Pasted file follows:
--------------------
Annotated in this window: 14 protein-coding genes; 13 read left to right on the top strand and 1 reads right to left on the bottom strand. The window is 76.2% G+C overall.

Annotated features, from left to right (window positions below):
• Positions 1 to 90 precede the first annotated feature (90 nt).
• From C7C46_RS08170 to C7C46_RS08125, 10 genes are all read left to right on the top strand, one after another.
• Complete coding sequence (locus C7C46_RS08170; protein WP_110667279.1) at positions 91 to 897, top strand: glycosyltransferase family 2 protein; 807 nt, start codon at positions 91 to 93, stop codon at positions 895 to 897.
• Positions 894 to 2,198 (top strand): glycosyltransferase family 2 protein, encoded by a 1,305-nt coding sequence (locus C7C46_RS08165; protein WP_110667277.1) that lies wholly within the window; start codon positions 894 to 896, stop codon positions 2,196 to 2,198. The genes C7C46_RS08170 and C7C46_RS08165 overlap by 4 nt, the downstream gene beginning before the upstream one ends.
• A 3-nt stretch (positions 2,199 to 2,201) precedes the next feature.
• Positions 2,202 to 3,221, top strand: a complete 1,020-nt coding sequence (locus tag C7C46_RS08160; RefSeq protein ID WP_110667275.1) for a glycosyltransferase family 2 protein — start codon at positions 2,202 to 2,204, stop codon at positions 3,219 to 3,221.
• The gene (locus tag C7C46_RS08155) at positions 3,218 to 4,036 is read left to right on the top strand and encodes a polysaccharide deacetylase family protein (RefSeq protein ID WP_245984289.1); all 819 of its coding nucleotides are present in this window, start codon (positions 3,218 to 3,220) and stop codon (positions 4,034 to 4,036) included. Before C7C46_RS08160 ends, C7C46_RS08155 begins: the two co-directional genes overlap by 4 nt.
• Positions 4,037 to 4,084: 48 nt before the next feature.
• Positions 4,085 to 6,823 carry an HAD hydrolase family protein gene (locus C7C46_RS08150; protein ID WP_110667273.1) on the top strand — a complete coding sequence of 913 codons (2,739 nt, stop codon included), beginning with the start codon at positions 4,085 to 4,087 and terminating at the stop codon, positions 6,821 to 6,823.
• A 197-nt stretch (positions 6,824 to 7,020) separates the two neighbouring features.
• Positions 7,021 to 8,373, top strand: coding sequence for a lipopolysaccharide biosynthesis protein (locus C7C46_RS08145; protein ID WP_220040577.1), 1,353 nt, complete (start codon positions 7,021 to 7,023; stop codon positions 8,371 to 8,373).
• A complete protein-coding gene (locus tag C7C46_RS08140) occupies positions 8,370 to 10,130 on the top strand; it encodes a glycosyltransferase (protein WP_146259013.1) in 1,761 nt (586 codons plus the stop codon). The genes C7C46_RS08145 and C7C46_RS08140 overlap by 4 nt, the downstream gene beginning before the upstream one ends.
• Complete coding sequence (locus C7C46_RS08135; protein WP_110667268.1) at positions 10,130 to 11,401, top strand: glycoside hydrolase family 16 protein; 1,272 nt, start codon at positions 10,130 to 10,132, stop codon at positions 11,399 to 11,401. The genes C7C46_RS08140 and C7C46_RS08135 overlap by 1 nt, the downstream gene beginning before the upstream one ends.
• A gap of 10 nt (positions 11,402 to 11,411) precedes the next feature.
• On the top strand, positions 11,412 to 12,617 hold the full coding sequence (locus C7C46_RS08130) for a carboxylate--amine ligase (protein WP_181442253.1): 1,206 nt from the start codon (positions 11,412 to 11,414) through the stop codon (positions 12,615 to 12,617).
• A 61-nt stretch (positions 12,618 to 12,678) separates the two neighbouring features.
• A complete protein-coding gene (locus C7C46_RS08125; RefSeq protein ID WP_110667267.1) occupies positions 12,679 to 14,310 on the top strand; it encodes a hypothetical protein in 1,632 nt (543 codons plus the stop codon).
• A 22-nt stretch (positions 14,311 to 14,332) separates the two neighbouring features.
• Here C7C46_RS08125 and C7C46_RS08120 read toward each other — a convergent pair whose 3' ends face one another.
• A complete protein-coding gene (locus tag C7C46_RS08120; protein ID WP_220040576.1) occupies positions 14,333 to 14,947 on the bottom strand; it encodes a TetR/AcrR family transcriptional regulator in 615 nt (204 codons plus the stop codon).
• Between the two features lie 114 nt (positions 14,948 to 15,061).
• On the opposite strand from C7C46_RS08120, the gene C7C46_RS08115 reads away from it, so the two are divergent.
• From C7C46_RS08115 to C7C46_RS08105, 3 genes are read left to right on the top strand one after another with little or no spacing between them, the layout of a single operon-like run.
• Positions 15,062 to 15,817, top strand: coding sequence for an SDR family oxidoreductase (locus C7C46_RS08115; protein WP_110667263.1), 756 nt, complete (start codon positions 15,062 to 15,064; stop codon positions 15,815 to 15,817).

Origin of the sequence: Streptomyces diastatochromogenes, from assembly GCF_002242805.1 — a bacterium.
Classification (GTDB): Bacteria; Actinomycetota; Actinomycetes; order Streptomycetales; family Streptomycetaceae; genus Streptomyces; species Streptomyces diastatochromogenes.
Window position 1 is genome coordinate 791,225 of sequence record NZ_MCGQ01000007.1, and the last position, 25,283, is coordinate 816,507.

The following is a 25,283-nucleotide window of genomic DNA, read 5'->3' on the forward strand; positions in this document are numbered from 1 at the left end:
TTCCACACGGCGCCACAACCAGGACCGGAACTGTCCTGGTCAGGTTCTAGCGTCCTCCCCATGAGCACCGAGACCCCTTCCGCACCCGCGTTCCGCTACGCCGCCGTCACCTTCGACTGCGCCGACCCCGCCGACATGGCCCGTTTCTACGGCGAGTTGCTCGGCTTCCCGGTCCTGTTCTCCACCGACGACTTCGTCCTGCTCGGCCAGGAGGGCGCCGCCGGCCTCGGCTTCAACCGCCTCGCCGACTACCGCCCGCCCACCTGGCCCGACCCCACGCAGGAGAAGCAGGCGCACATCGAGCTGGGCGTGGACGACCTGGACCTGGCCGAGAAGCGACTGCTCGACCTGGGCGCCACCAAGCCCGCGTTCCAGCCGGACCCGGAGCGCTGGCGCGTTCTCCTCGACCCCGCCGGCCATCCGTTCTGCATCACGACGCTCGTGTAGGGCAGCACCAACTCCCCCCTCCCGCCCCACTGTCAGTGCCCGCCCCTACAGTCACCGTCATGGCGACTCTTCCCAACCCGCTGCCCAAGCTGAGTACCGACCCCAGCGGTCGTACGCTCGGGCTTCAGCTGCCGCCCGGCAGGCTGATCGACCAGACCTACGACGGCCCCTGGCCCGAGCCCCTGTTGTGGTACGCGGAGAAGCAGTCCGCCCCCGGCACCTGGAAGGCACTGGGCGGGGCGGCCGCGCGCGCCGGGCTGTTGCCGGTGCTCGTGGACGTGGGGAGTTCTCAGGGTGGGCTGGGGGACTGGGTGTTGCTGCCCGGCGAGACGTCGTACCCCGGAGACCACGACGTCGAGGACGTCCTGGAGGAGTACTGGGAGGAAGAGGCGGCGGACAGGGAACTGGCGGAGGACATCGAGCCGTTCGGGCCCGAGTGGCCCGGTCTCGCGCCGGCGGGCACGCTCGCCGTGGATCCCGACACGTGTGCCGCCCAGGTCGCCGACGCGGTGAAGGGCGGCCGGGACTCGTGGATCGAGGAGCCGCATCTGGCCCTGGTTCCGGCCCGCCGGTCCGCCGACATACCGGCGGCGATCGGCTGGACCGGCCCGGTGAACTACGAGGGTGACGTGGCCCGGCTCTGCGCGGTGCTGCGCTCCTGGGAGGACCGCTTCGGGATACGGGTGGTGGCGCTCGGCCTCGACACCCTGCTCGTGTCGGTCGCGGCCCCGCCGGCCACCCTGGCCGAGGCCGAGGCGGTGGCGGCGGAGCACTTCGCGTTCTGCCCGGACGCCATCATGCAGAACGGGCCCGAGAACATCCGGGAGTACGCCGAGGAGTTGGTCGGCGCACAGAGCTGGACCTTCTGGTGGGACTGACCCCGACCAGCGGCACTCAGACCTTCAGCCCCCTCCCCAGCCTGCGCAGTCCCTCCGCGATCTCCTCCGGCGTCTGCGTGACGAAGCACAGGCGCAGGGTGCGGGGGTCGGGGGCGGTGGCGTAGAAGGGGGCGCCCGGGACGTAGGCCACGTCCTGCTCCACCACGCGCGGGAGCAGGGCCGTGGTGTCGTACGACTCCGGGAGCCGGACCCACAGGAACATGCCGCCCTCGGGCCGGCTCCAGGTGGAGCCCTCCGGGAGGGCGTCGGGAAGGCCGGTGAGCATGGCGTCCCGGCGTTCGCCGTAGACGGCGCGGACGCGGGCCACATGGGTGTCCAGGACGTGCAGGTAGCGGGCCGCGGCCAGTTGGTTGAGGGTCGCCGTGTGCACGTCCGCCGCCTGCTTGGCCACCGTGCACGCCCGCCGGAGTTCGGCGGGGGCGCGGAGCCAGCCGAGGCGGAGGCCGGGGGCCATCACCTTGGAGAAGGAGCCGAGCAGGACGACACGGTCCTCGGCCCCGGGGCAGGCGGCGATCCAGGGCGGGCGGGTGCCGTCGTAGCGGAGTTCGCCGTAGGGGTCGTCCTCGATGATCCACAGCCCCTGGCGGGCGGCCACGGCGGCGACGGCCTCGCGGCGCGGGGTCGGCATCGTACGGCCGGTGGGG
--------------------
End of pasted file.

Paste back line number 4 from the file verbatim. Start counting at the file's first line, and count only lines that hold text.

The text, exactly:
• From C7C46_RS08170 to C7C46_RS08125, 10 genes are all read left to right on the top strand, one after another.